Wet Bulb and Enthalpy – The Left Side of the Chart

Both wet-bulb temperature and air enthalpy are extremely useful to understand when calculating actual system capacity and human comfort. Dry-bulb temperature is a reading of the average molecular velocity of dry air. However, it does not account for the actual heat content of the air or the evaporative cooling effect of the air.

When air is at 100% relative humidity, the dry-bulb, wet-bulb, and dew point temperatures are all the same. At 100% relative humidity, the air is completely saturated with moisture and can have no evaporative effect.

When air is less than 100% RH, it will provide an evaporative cooling effect, and wet-bulb temperature is a measurement of that effect. In fact, wet-bulb temperature is the temperature a damp thermometer bulb will read when exposed to a 900 FPM (feet per minute) air stream. If you have ever seen someone use a sling psychrometer, that is exactly what they are measuring (hopefully, you have a wrist that is well-calibrated to 900 FPM). The lower the wet-bulb compared to the dry-bulb (this differential is called wet-bulb depression), the lower the relative humidity and the greater the evaporative cooling effect.

Enthalpy is the total heat content of the air and is represented in BTUs per lb of air. By converting lbs of air to CFM, we can calculate the amount of heat in an air mass and the change in the enthalpy across a coil to calculate the heat moving capacity of a coil, BTU losses/gains over a length of duct, and much more.

You will notice that wet-bulb temperature and enthalpy are slanted lines descending from left to right, and they are equivalent. This means that a particular wet-bulb temperature is also equal to a particular enthalpy (at 14.7 PSIA at least). In the chart above, you can see that a 62.8-degree wet-bulb mass of air contains approximately 28.4 BTUs per lb. The tricky part is reading at this extreme level of resolution because 28.4 vs. 28.6 can make a significant difference when it is multiplied out over a large air mass. This demonstrates why VERY accurate tools and careful calculations are required for enthalpy calculations in HVACR.

—Bryan

For a full WB Enthalpy calculator, go HERE and look for the enthalpy chart.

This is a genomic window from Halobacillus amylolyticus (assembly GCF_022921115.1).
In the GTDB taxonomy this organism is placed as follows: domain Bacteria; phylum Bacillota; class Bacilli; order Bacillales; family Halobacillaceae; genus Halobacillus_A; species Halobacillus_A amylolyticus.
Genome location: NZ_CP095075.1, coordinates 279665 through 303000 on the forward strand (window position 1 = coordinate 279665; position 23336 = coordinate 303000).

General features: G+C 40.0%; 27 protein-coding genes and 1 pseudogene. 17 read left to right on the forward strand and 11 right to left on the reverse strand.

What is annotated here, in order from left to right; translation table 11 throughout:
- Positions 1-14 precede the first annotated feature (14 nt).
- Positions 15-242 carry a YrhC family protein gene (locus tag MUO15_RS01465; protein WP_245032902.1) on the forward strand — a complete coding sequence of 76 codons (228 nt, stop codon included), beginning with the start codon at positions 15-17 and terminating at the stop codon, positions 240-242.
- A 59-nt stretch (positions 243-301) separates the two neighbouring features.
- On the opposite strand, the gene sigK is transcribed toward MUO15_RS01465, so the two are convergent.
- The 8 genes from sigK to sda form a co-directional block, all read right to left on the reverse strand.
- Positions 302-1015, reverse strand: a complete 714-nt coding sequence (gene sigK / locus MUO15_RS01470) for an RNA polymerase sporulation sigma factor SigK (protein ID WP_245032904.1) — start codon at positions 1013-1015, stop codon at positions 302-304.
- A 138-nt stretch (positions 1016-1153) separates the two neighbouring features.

Related Tech Tips

Piston vs. TXV Metering Devices
The piston (fixed orifice) and TXV (thermostatic expansion valve) are the two most common metering devices in use today, with some modern systems utilizing an electronically-controlled metering device called an EEV (electronic expansion valve). It should be noted that there are other types of fixed orifice metering devices like capillary tubes, but their use is […]
Read more
Oxyacetylene Torches: Tips and Operation
    Everyone in the HVAC/R trade uses some type of torch to braze or solder alloys together. So, what is the proper way to handle an oxyacetylene torch? It turns out that there’s more than one right answer. Depending on which torch rig you use, the manufacturer’s manuals for operation may vary.  Everyone (hopefully) knows […]
Read more
Know the Limits of Subcooling
This article was written by RSES CM and excellent market refrigeration tech Jeremy Smith. Thanks, Jeremy! I frequently see techs online struggling with charging or troubleshooting refrigeration equipment and using subcooling as a diagnostic or charging method. Please don't do this unless you understand it fully. Many times, trying to charge a refrigeration system to […]
Read more

Leave a Reply

Your email address will not be published.

This site uses Akismet to reduce spam. Learn how your comment data is processed.

loading

To continue you need to agree to our terms.

The HVAC School site, podcast and daily tech tips
Made possible by Generous support from